If there were any one advantage, political, commercial, financial, or religious, present or prospective, derivable to England from the existing establishment at IÏong Kong, there would

1841-1886

COLONY OF HONG KONG, &c.

15

would be some justification for the expense now being incurred, and for the great annual sacrifice of life; but when such advantages do not exist, and our occupation and military parade is an eyesore and daily source of annoyance to the Chinese Government (Keying, the imperial commissioner, has now refused to visit Hong Kong), it is worse than folly to persist in a course begun in error, and which, if continued, must eventually end in disap- pointment and in national loss and degradation.

R. Montgomery Martin.

24 July 1844.

(signed)

Enclosure 2, in No, 1.

(No. 249.)

17

Sir,

Victoria, Hong Kong, 20 August 1844. I AM instructed by his Excellency the Governor to inform you that he has perused your paper concerning Hong Kong, which you request may be forwarded to Lord Stanley. In doing this, however, his Excellency deems it only right towards you to state, with reference to the contents of that paper, written as it was with the disadvantage of only a few weeks' knowledge of the place, that he could not forward it without passing his own judgment on the incorrectness of many of the facts and conclusions, and the absence of moderation in the style.

Her Majesty's Government have expressed their high approbation of the several details and representations with which they have been furnished by his Excellency's predecessor, Sir Henry Pottinger, on every point connected with this colony; and some of the expres- sions in your paper might be construed into reflections on the proceedings of that dis- tinguished personage, which his Excellency could not forward with his sanction.

In copying the Appendix to which you allude, I am directed to draw your attention to the necessity of not occupying the time, or diverting the attention of the clerks in the Treasury Office from their proper duties; and in cases where documents have already been furnished from the different departments, it might be sufficient merely to refer to thein.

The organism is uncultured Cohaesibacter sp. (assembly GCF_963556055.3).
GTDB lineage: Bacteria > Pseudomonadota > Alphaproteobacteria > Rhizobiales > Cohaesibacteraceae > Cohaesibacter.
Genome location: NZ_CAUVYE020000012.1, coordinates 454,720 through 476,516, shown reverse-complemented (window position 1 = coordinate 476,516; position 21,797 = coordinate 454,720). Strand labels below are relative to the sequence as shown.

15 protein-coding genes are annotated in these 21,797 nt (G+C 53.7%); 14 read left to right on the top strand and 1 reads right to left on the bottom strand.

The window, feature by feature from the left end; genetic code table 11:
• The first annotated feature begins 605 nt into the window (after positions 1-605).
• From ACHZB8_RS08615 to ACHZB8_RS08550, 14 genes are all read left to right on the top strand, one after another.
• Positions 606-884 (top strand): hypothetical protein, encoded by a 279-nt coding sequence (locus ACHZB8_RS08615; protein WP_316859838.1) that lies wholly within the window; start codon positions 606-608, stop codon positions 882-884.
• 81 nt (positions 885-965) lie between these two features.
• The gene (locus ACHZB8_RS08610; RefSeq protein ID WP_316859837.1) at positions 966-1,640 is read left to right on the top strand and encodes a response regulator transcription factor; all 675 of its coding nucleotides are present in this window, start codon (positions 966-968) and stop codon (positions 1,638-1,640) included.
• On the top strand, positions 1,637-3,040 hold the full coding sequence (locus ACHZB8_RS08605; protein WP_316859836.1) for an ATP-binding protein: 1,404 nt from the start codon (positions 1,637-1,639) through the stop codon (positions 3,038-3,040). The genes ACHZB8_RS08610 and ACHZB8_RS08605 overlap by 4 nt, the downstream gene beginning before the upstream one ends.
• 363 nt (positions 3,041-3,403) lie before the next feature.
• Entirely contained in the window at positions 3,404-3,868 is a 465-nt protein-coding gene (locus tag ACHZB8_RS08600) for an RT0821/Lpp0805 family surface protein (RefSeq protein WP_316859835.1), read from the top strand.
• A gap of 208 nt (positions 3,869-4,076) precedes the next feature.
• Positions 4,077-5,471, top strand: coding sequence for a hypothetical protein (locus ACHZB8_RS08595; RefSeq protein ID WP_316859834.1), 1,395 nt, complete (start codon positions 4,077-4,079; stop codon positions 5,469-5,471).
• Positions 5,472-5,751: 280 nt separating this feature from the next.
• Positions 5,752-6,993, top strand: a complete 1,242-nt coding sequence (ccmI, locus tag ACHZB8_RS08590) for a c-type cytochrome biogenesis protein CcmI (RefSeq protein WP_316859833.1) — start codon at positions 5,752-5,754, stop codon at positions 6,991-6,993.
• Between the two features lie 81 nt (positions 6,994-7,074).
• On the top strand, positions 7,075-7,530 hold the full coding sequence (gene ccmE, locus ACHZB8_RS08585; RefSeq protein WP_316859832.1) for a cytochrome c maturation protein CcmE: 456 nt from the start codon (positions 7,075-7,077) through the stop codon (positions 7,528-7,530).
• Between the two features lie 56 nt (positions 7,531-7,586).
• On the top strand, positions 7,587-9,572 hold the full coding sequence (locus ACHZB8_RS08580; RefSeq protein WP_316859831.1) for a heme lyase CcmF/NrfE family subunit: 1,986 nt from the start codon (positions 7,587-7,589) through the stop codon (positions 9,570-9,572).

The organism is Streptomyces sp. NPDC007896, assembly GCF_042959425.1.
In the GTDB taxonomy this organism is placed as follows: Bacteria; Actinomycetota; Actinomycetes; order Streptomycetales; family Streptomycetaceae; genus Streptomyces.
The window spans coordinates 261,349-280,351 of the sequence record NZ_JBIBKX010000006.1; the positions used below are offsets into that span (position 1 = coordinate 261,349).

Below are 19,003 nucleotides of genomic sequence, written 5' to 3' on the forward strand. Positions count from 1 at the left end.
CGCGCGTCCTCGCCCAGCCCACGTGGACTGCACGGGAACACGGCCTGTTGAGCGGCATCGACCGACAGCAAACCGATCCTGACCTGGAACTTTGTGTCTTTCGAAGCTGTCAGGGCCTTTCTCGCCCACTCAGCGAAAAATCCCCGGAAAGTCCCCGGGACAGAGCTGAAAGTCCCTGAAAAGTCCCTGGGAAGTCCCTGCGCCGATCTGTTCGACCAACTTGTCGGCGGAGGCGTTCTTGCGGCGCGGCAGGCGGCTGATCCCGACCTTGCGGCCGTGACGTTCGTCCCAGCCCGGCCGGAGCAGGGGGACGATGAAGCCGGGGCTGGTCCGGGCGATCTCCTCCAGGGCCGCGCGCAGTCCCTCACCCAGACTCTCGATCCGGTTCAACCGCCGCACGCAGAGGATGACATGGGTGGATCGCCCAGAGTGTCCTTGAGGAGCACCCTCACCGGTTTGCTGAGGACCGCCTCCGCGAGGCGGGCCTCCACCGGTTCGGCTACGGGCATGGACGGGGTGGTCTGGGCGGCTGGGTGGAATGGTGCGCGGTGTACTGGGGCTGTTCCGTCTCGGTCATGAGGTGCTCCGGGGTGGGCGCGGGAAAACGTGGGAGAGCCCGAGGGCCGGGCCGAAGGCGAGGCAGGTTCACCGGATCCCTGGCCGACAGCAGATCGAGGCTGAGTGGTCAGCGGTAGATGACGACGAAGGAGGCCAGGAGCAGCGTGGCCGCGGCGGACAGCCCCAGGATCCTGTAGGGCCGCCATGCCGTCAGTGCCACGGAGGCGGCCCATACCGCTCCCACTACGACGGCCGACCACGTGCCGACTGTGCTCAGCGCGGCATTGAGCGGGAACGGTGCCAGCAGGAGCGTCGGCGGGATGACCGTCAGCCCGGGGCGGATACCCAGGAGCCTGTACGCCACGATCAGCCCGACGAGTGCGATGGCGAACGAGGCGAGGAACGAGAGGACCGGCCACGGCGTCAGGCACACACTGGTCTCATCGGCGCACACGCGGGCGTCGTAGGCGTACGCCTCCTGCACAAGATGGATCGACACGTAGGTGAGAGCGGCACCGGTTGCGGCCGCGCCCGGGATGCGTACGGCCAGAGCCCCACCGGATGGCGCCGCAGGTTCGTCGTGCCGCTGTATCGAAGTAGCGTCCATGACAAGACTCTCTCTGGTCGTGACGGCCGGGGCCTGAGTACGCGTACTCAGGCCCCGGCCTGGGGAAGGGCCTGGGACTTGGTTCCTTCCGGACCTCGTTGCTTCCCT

I have, &c. (signed)

R. M. Martin Esq. &c. &c. &c.

Frederick W. A. Bruce,

Colonial Secretary.

(A true copy.)

(signed)

Frederick W. A. Bruce.

No. 2.

(No. 66.)

COPY of a DESPATCH from the Right Honourable Lord Stanley to

Sir,

Governor Davis.

                Downing-street, 17 December 1844. I HAVE to acknowledge the receipt of your despatch of the 20th August last, marked " Separate," enclosing a report drawn up by Mr. Montgomery Martin on the island of Hong Kong, and the expediency, in a political and commercial point of view, of its retention by Great Britain.

Mr. Martin's opinions on this subject are exceedingly adverse to the retention of Hong Kong, and arc supported by arguments to show its unhealthiness, the improbability of raising a local revenue, and its inutility as an entrepôt for trade. In the letter which you addressed to Mr. Martin before forwarding his report, as well as in your despatch to me, you express your general dissent from his views, the inaccuracy of which you attribute to the shortness of his acquaintance with the colony and the enfeebled state of his health. Considering, however, the nature of the facts alleged by Mr. Martin, and the opportunities which from his position he enjoyed of forming an opinion on points connected with the finances of Hong Kong, Her Majesty's Government are anxious, before proceeding further, to receive from you a specific report as to the points on which you dissent from Mr. Martin's facts and opinions. It is evident that unless that gentleman's statements and views be altogether incorrect, they afford ample motive for deli- beration before Her Majesty's Government authorise the incurring the very large civil and military expenditure which has been proposed in contemplation of Hong Kong becoming a permanent British settlement, the resort of a large_po- pulation, both European and Asiatic, and the centre and principal scat of an extensive and valuable commerce.